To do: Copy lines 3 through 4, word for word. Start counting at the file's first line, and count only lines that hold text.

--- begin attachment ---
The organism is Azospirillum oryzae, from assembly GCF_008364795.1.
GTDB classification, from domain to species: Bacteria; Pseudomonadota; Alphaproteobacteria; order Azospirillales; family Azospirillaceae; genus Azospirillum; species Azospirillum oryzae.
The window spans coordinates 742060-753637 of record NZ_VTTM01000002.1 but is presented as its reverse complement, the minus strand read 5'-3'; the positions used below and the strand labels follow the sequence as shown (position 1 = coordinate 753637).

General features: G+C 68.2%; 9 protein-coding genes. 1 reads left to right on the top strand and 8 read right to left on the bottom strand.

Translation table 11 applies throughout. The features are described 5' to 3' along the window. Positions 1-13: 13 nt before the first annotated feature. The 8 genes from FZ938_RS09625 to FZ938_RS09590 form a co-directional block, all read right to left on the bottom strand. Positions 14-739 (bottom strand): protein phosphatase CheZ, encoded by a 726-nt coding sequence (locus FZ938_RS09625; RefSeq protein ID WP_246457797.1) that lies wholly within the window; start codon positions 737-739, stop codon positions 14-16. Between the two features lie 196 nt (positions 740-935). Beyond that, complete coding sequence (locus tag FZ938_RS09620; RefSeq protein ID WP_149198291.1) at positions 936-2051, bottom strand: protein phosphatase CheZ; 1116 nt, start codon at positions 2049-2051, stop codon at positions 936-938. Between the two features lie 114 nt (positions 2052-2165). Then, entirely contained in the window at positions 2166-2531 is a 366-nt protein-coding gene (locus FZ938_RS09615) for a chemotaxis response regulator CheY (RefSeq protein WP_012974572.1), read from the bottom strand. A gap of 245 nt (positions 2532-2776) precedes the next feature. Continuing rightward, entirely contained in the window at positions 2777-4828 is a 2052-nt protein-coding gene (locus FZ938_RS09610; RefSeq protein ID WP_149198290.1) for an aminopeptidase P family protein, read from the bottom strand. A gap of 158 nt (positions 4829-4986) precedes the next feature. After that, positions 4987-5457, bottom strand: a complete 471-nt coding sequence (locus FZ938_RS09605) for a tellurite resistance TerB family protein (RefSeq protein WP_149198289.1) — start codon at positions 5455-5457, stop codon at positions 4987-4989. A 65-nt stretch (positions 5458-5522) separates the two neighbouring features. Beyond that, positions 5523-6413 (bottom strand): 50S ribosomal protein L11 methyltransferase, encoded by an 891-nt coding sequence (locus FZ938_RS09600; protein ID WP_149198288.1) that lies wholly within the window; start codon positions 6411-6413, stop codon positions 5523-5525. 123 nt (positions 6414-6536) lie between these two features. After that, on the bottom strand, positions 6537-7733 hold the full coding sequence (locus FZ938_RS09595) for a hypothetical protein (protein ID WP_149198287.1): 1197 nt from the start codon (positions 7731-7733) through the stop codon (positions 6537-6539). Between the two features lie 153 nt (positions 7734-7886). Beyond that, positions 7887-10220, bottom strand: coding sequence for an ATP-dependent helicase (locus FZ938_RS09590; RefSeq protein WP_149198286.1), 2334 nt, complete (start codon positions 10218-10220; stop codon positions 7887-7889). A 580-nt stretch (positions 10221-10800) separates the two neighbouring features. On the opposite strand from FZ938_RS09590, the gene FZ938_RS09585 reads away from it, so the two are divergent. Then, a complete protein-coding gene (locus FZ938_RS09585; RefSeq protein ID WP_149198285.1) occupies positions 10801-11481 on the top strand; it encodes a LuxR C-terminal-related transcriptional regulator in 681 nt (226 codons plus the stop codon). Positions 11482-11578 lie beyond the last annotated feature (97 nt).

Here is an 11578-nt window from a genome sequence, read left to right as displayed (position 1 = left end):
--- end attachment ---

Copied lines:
The window spans coordinates 742060-753637 of record NZ_VTTM01000002.1 but is presented as its reverse complement, the minus strand read 5'-3'; the positions used below and the strand labels follow the sequence as shown (position 1 = coordinate 753637).

General features: G+C 68.2%; 9 protein-coding genes. 1 reads left to right on the top strand and 8 read right to left on the bottom strand.